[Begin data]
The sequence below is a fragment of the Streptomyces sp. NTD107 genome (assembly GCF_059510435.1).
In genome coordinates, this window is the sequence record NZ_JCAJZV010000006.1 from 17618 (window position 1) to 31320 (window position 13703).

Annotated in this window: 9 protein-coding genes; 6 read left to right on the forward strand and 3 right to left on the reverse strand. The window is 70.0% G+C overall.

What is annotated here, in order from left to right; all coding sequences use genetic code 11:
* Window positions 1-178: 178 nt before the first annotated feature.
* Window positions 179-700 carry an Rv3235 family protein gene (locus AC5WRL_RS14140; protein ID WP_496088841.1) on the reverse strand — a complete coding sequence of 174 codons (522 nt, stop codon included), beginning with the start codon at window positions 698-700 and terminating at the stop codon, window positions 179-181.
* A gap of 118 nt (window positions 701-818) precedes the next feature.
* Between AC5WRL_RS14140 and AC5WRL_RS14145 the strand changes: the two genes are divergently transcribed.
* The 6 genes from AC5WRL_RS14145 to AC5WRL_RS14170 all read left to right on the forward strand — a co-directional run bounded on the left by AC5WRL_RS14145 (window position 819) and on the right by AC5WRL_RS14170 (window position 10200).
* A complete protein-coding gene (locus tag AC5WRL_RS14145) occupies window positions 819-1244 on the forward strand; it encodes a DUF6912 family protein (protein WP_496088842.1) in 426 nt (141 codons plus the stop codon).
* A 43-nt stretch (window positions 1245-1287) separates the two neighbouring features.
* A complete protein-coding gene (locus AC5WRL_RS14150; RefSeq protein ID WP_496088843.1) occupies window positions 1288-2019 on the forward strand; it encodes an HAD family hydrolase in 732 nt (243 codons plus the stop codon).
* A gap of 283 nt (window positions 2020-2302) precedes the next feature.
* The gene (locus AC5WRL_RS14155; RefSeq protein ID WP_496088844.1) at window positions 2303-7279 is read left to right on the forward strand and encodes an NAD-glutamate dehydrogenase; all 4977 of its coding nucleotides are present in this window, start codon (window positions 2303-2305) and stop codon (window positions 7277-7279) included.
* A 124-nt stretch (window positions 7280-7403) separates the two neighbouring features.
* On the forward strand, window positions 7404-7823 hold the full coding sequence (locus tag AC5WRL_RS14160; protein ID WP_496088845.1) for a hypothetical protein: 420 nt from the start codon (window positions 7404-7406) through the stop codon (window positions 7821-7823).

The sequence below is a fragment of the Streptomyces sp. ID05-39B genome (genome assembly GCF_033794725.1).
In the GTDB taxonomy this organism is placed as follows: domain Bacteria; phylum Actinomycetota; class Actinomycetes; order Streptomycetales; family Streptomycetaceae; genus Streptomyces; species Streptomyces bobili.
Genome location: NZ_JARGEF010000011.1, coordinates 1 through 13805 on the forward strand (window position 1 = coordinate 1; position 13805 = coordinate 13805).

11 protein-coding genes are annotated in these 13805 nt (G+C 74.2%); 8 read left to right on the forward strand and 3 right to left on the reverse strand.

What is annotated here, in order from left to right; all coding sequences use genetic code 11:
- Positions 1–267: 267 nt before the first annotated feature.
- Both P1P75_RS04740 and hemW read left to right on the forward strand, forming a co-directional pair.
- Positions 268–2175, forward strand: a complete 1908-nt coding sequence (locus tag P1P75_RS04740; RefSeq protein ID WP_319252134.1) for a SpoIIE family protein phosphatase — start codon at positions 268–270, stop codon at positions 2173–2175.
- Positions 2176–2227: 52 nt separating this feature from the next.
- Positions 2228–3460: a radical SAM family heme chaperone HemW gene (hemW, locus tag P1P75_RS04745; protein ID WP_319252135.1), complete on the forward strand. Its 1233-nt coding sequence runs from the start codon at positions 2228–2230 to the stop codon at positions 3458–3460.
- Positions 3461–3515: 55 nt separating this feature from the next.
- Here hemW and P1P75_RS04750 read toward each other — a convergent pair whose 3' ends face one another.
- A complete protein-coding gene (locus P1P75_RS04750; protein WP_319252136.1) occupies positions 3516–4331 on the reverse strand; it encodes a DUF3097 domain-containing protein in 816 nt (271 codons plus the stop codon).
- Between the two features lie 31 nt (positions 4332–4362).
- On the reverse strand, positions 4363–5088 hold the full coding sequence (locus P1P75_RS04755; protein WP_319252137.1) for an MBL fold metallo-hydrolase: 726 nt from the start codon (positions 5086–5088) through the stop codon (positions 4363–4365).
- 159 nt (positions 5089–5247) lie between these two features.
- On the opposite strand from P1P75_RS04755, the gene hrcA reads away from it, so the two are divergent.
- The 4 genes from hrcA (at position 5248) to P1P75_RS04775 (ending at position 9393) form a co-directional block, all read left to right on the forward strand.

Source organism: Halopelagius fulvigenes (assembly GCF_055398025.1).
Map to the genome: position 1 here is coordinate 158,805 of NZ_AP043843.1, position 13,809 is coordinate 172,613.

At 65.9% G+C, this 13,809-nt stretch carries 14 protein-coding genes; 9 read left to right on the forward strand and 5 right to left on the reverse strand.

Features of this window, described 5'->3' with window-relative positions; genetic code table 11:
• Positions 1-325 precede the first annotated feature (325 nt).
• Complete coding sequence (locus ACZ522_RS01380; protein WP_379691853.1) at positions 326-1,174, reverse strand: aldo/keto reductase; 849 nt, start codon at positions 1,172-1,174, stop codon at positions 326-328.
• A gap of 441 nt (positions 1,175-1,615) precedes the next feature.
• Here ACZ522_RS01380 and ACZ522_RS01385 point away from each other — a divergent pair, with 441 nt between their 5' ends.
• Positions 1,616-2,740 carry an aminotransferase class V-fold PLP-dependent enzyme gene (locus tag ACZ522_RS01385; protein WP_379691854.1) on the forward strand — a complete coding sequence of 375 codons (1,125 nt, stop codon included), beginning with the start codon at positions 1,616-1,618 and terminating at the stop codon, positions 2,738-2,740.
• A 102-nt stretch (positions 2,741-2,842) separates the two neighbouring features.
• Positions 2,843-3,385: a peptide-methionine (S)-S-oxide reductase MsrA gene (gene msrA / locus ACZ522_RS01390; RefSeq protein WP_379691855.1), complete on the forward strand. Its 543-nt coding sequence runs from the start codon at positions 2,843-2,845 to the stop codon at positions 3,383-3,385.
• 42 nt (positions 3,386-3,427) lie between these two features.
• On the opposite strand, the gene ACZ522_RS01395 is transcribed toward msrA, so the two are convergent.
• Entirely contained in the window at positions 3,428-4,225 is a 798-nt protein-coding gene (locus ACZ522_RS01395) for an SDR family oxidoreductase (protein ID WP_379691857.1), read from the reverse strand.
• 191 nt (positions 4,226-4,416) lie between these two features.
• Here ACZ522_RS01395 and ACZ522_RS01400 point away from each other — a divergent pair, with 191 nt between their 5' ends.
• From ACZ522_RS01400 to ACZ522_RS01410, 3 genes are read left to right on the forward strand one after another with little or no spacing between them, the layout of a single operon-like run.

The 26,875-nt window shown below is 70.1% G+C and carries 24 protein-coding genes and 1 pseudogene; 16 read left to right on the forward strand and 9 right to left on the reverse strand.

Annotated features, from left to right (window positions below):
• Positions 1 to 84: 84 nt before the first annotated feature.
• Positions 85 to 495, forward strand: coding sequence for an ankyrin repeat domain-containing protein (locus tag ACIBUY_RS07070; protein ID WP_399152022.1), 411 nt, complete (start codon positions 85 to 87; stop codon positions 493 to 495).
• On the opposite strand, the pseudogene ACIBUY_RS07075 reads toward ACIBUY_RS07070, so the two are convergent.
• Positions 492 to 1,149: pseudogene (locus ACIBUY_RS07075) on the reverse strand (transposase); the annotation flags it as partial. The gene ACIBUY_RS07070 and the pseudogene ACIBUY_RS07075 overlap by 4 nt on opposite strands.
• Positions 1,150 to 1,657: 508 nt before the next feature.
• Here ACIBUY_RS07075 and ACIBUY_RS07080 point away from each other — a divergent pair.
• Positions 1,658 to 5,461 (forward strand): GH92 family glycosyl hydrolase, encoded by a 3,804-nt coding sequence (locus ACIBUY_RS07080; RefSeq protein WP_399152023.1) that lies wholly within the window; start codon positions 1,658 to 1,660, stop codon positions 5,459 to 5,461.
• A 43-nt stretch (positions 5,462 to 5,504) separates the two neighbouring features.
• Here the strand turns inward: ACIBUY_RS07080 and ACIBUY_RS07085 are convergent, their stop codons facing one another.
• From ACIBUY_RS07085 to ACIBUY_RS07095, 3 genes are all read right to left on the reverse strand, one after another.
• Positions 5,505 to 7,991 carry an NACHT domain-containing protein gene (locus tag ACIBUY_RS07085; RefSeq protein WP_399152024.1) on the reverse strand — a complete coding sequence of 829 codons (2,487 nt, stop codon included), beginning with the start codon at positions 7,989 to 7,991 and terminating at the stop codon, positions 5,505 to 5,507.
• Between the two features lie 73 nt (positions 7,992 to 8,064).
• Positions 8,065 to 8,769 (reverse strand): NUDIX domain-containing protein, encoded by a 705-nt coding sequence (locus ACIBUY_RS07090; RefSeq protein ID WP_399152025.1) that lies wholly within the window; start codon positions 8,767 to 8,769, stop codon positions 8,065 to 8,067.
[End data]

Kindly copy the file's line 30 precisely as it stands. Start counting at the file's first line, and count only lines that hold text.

- Between the two features lie 31 nt (positions 4332–4362).